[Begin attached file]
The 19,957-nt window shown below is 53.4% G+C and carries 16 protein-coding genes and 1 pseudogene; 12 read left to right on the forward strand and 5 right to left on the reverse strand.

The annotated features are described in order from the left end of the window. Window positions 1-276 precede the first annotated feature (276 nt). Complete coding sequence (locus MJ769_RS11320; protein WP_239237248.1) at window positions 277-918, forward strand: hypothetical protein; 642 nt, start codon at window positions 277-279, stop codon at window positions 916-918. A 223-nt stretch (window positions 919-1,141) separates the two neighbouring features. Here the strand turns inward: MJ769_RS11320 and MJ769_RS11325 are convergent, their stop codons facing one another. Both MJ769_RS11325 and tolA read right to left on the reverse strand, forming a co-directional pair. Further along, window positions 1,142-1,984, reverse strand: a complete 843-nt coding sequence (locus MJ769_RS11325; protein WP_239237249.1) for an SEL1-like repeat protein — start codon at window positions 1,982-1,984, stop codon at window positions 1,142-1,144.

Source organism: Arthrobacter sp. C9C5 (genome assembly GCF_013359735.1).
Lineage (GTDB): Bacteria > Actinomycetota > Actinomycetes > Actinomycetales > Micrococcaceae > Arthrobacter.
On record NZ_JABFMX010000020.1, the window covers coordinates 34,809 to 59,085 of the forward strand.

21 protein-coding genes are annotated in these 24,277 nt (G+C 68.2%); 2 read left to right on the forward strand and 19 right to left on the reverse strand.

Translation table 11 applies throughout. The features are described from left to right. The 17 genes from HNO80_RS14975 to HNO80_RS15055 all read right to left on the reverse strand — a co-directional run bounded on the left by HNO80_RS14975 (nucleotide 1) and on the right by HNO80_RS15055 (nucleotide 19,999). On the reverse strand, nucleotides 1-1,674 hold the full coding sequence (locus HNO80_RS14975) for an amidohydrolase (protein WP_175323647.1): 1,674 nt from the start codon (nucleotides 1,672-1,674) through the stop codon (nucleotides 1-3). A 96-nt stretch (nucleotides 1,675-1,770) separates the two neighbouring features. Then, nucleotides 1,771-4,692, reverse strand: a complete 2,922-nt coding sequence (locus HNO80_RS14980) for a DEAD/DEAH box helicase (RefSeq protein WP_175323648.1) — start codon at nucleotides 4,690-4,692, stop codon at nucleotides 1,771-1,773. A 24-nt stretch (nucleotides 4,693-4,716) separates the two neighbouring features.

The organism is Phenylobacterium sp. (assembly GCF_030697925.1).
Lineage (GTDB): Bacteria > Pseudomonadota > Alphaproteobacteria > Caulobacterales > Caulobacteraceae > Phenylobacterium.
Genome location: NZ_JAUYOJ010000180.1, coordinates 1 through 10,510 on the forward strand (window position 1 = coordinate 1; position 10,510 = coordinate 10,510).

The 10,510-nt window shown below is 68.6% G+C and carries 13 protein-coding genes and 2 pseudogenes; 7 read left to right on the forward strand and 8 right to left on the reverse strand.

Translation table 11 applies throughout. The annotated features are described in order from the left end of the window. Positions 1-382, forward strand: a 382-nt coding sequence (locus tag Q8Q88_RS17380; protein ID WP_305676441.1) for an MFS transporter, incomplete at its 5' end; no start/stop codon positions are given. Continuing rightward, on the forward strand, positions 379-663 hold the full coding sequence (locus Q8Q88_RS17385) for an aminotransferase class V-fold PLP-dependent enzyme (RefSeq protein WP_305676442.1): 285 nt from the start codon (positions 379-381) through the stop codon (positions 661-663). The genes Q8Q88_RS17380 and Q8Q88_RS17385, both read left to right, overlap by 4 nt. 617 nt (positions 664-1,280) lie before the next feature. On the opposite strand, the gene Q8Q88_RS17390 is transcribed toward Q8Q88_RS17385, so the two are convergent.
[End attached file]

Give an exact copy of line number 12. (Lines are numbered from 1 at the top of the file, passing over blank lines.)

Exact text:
Translation table 11 applies throughout. The annotated features are described in order from the left end of the window. Positions 1-382, forward strand: a 382-nt coding sequence (locus tag Q8Q88_RS17380; protein ID WP_305676441.1) for an MFS transporter, incomplete at its 5' end; no start/stop codon positions are given. Continuing rightward, on the forward strand, positions 379-663 hold the full coding sequence (locus Q8Q88_RS17385) for an aminotransferase class V-fold PLP-dependent enzyme (RefSeq protein WP_305676442.1): 285 nt from the start codon (positions 379-381) through the stop codon (positions 661-663). The genes Q8Q88_RS17380 and Q8Q88_RS17385, both read left to right, overlap by 4 nt. 617 nt (positions 664-1,280) lie before the next feature. On the opposite strand, the gene Q8Q88_RS17390 is transcribed toward Q8Q88_RS17385, so the two are convergent.